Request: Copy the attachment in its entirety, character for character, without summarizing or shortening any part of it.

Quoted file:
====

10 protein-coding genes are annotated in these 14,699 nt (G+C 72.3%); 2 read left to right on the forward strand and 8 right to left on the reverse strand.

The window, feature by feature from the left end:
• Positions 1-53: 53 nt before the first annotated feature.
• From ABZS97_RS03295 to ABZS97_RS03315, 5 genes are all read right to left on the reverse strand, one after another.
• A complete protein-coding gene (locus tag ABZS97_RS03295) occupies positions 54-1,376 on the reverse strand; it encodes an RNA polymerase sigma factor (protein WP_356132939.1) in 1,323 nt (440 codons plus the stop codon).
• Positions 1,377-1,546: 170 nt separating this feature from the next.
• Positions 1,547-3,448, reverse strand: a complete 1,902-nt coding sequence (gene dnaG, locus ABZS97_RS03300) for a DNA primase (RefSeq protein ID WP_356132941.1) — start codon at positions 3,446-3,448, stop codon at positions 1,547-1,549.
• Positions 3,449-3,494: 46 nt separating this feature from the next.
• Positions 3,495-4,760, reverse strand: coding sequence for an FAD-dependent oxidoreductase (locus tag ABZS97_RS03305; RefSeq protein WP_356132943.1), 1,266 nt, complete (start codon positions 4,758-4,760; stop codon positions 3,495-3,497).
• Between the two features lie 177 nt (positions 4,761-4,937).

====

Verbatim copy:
10 protein-coding genes are annotated in these 14,699 nt (G+C 72.3%); 2 read left to right on the forward strand and 8 right to left on the reverse strand.

The window, feature by feature from the left end:
• Positions 1-53: 53 nt before the first annotated feature.
• From ABZS97_RS03295 to ABZS97_RS03315, 5 genes are all read right to left on the reverse strand, one after another.
• A complete protein-coding gene (locus tag ABZS97_RS03295) occupies positions 54-1,376 on the reverse strand; it encodes an RNA polymerase sigma factor (protein WP_356132939.1) in 1,323 nt (440 codons plus the stop codon).
• Positions 1,377-1,546: 170 nt separating this feature from the next.
• Positions 1,547-3,448, reverse strand: a complete 1,902-nt coding sequence (gene dnaG, locus ABZS97_RS03300) for a DNA primase (RefSeq protein ID WP_356132941.1) — start codon at positions 3,446-3,448, stop codon at positions 1,547-1,549.
• Positions 3,449-3,494: 46 nt separating this feature from the next.
• Positions 3,495-4,760, reverse strand: coding sequence for an FAD-dependent oxidoreductase (locus tag ABZS97_RS03305; RefSeq protein WP_356132943.1), 1,266 nt, complete (start codon positions 4,758-4,760; stop codon positions 3,495-3,497).
• Between the two features lie 177 nt (positions 4,761-4,937).